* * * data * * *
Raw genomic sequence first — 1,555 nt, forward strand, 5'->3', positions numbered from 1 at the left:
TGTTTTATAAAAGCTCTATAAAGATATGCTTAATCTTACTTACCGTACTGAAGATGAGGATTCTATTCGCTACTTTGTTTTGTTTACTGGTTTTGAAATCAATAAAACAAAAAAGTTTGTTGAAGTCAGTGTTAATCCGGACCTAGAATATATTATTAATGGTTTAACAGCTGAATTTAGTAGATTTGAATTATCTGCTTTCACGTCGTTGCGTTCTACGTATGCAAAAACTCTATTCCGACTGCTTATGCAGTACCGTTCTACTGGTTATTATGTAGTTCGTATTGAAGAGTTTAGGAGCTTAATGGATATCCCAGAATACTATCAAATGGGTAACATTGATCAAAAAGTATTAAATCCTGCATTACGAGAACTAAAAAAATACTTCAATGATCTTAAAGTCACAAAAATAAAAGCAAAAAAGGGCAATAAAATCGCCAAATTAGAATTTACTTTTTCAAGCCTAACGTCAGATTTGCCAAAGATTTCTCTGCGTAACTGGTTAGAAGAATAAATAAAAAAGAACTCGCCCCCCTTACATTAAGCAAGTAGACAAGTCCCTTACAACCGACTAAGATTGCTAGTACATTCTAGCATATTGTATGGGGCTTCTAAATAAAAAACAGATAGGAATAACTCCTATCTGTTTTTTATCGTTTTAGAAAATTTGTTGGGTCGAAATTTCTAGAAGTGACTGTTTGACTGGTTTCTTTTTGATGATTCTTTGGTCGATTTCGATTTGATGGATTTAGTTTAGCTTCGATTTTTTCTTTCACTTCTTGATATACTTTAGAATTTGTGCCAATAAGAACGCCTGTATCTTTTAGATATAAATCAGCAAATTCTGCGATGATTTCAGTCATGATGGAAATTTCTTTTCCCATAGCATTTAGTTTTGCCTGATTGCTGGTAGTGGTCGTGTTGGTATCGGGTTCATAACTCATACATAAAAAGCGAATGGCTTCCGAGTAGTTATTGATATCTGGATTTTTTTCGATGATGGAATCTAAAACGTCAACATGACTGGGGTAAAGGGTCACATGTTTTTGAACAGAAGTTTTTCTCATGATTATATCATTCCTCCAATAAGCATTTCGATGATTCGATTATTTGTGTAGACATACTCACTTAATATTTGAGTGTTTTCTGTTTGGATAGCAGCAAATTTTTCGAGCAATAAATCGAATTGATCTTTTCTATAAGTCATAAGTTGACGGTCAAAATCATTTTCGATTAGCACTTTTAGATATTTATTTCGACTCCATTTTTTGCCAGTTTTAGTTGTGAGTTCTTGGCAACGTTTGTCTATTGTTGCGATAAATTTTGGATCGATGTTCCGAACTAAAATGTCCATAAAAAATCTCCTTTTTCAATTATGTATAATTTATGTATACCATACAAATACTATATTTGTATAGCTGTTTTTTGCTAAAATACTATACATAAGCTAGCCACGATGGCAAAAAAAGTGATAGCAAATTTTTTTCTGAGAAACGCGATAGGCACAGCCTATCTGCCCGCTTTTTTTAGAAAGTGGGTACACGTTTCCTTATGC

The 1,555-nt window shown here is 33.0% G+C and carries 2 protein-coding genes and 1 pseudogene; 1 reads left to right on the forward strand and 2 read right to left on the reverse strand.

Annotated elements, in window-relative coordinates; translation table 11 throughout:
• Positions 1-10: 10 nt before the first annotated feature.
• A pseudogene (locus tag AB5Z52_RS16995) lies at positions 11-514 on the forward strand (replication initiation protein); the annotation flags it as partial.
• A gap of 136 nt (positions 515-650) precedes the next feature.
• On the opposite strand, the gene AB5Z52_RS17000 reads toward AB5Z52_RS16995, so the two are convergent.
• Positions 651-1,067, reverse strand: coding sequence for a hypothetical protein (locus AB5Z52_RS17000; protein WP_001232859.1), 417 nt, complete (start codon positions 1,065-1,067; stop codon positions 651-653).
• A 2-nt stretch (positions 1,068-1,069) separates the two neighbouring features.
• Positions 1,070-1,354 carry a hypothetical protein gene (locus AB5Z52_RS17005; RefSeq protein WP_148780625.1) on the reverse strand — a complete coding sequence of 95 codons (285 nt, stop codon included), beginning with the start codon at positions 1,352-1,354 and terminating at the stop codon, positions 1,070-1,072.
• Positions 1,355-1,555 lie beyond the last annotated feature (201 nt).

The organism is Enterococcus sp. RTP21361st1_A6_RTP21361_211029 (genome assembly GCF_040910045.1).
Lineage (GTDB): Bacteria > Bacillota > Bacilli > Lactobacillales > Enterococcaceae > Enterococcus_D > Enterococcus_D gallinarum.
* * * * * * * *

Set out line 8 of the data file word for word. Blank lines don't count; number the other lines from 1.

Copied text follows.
• On the opposite strand, the gene AB5Z52_RS17000 reads toward AB5Z52_RS16995, so the two are convergent.